IPS, Sri Lanka’s main economic policy think-tank claims it is “independent,” but only from the Sri Lankan State, not Western governments or their oligarchs. When established by an Act of Parliament in 1988, it was located in the Finance and Planning Ministry, but co-financed by the Dutch Government and run by a Resident Coordinator from the Dutch Institute for Social Studies. In 2006, it announced it was moving to full financial independence, but signed an agreement with the Dutch Government to finance construction of a new office building. Today, its direct and indirect donors have expanded to include Canada, the UK and Norway, US corporates, banks and equity funds channelled through the Hewlett Foundation and Bill & Melinda Gates Foundation. They finance its core activities via The Think Tank Initiative, a project of the Canadian government-owned International Development Research Centre to influence policy changes in the South by promoting the establishment of think tanks.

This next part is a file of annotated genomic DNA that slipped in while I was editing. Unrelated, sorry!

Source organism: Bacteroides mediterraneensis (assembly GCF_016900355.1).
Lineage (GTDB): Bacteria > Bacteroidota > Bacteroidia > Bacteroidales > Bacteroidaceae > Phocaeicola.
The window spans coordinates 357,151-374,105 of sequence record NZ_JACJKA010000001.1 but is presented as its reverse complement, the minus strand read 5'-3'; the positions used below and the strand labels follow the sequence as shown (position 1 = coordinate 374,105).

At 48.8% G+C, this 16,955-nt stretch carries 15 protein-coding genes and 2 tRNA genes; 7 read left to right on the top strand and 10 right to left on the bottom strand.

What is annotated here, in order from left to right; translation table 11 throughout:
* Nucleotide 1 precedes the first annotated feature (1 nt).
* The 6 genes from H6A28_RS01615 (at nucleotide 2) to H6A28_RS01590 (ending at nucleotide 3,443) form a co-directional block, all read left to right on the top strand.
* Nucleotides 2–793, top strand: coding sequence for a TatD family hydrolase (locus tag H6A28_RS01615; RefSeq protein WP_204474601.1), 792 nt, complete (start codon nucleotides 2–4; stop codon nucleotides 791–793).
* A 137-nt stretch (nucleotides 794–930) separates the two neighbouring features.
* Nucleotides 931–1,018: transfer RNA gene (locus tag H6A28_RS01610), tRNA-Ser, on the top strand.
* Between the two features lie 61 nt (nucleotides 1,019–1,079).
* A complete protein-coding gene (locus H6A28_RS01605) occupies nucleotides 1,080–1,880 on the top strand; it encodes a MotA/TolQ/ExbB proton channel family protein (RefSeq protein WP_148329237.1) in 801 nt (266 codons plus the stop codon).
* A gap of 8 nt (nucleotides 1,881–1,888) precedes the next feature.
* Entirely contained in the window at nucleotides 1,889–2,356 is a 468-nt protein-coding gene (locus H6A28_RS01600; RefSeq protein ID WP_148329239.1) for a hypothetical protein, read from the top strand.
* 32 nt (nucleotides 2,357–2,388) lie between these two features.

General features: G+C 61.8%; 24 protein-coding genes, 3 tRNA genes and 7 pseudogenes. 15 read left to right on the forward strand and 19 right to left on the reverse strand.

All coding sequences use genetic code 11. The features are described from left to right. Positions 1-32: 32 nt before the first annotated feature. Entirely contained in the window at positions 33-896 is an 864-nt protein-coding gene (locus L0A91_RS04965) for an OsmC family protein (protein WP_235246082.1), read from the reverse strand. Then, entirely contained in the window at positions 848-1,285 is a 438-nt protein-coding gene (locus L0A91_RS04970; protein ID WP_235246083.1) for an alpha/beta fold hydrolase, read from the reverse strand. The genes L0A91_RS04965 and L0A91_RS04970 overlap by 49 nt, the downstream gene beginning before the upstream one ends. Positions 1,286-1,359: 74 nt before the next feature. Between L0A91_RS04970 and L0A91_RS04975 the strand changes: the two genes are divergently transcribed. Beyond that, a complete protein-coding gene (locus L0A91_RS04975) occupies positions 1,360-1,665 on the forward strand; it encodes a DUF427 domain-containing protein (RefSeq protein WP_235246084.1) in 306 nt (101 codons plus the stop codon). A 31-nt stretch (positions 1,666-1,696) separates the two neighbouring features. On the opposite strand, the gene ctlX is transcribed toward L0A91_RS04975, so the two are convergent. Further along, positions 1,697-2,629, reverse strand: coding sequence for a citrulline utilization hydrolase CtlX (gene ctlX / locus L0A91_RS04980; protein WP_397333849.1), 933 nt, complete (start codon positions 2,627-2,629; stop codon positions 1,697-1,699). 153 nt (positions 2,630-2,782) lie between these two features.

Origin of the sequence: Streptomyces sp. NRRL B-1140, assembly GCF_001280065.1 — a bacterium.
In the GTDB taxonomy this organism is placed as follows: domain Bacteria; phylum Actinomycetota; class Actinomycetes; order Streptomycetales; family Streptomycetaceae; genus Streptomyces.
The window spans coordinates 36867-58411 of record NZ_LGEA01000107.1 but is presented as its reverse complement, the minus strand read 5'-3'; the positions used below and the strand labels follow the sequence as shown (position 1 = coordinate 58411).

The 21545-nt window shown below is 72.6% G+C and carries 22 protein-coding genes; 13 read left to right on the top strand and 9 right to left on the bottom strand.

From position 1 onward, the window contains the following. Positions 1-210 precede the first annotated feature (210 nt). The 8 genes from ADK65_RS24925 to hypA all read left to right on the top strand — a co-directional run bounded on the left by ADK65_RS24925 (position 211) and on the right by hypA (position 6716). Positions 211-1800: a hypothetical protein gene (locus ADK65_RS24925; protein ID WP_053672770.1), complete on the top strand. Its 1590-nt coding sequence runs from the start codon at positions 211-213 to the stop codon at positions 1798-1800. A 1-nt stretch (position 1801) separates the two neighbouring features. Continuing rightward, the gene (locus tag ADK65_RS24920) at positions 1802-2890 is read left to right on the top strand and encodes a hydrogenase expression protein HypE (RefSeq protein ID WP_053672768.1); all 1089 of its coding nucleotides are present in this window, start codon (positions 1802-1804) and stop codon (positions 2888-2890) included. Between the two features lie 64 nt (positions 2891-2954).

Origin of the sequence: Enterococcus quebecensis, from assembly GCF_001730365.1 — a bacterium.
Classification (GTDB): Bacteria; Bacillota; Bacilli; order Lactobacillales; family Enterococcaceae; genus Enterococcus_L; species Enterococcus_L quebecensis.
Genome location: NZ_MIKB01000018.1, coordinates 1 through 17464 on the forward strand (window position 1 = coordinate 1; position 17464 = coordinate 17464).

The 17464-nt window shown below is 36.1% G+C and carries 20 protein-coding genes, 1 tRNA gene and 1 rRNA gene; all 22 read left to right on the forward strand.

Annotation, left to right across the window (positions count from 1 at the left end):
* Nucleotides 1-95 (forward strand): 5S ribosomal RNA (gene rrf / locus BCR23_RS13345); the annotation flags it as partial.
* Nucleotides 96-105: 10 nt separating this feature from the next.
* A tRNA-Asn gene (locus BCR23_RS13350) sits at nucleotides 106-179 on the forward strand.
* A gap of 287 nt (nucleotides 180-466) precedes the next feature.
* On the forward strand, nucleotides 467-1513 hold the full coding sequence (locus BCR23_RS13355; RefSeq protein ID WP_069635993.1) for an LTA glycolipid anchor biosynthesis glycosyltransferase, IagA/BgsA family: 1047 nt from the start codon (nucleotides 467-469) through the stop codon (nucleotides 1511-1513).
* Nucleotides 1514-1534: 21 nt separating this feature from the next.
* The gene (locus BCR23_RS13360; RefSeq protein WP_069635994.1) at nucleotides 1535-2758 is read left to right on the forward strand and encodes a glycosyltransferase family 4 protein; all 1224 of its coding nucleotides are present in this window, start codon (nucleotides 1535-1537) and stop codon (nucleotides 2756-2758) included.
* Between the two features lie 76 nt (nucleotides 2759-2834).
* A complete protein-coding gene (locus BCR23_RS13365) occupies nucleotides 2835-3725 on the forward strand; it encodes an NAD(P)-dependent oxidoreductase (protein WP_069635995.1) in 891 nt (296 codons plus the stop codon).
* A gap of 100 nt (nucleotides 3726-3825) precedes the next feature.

IPS plays a critical role for the Government, providing cover for unpopular policies and external involvement. In April 2015, only three months after his own appointment, Prime Minister Wickremesinghe appointed co-Mont Pelerinist and Hayek Medalist Singapore-based Professor Razeen Sally as IPS Chairman. Sally is Adjunct Scholar at Cato Institute, the most prominent US neoliberal think-tank founded by MPS member Ed Crane. He is also Founder/Co-Director of the Cato-related European Centre for International Political Economy linked to the most influential US neoconservative think tank Brookings Institution.
Sally and other Members of IPS Governing Board simultaneously hold key positions in Government. In July 2017, Finance Minister Mangala Samaraweera appointed Sally Senior Advisor. Indrajit Coomaraswamy is Governor of the Central Bank; M.I.M. Rafeek is Secretary, Policy Planning and Economic Affairs Ministry; and S.S. Mudalige is Director General, National Planning Department. Connected to the apex of State power is Sarath Rajapathirana, President Sirisena’s Economic Advisor, a Visiting Emeritus Scholar at the neoconservative American Enterprise Institute regarded as the “intellectual command post of the neoconservative campaign for regime change in Iraq.”